Things to do in Hpa-an, Myanmar

Hpa-an Myanmar

After the border crossing from Thailand to Myanmar over the Thai-Myanmar Friendship bridge, we headed straight to the town of Hpa-an by the broad Salween river. Given the initial culture shock, the horrid road conditions, and the fact that we’ve been crammed into a 4-person sedan with 6 other Burmese locals enlisted as a minibus, getting from Myawaddy to Hpa-an was an adventure in itself.

The town of Hpa-an and Galaxy Motel

At the time of our travel, tourists visiting Myanmar were only allowed to stay in a handful of hotels registered by the government in each town. In smaller towns like Hpa-an, the number of officially licensed hotels were even more limited. Galaxy Motel was one of the registered accommodations able to host foreigners. It was a family-owned motel, also run by them, with a few local employees. The daughter of the owner who spoke perfect English, was taking care of all the guests’ needs and knew everything about the area.

The day when we arrived at the motel, we still had some time to discover the town. We had a great lunch at a traditional Burmese curry house. We also took a short excursion later that day on foot out of the town just to the other side of the Salween river, visiting a Buddhist monastery built on top of a high crag sticking out of the otherwise flat surroundings. We crossed the river with a long-boat ferry, then walked through a small village and ascended the rock before getting back within only a couple of hours. There were some amazing views from this surviving religious site, where we saw a number of Buddhist monks living and building their sanctuaries.

A day-trip around Hpa-an

We are not the type of travelers who’s keen on joining groups, but in Myanmar we did. Given the lack of public transportation, the horrendous road conditions and driving manners, lack of road signs etc., one has to think twice before renting their own scooter. We came across an unlucky French couple at the motel with some serious injuries from their scooter accident, recovering for the second week then.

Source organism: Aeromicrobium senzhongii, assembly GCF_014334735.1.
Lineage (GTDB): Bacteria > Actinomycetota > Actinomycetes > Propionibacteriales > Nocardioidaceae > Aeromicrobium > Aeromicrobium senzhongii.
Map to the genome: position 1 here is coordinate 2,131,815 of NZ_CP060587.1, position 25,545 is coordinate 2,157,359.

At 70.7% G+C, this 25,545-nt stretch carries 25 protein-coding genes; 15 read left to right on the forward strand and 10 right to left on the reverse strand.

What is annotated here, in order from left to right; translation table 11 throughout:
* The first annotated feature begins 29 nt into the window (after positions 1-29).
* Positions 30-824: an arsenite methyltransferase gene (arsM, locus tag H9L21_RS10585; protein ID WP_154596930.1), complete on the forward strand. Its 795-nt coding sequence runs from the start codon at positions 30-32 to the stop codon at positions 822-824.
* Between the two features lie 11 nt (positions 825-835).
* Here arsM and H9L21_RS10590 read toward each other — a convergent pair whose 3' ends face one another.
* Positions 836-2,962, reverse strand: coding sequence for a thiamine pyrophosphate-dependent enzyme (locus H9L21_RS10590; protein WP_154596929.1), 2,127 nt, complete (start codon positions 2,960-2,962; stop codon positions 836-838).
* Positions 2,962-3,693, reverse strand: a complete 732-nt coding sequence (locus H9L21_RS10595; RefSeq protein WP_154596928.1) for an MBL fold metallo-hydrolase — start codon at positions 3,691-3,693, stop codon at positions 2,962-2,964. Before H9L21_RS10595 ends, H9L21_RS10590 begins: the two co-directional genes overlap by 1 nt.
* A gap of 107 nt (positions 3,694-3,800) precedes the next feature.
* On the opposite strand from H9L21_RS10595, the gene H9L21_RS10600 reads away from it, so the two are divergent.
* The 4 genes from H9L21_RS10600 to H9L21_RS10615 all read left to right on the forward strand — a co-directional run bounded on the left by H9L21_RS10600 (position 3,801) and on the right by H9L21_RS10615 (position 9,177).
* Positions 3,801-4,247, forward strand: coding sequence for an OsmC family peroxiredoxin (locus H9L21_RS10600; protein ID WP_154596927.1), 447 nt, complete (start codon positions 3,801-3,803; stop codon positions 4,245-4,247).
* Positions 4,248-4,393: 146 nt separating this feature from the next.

So the day after our arrival we joined a group-tour organized by the Galaxy Motel. Day-trips organized by Galaxy Motel for small groups of their guests were a great chance to discover the area without having to worry about getting around. We got on the back of a tiny tuk-tuk with 4 other backpackers, and the driver took us on a whole-day trip, visiting several points of interest around the area. Riding on a Mad Max-style tuk-tuk in the scorching heat for a whole day had not been the most comfortable experience, but generally anyone who wants to visit Myanmar has to give up any expectations of tangible comfort or luxury.

We visited two Buddhist cave temples, a Buddhist monastery built on top of an absurdly shaped rock, a pool where locals go swimming, and went ‘bat-watching’, to see the bats flying out their cave at dusk.
The cave temples decorated with hundreds of Buddhist statues, carvings and all the different holy relics were truly remarkable. We could look back at it from the perspective, that this marked the time we lost our Buddhist-cave-temple-virginity in Myanmar. As by the end of our trip we realized, that except for a couple of occasions, the only activity a tourist can do in Myanmar is visit holy Buddhist sites. And many of these sites are built in caves, which is a great opportunity to conveniently escape the insane heat during the day.

Splashing in the pool with some local Buddhist monks and their disciples just in the middle of the day had been a great fun and much refreshing.
At the end of the day, we went to see how the bats leave their cave at dusk.¬†Imagine what it’s like when hundreds of thousands of bats fly out of their cave from a single opening, while you’re sitting right by. Seeing the cloud of bats disappearing in the distance, while hearing them still swarming out from the cave by your ear was a truly awe-inspiring experience.

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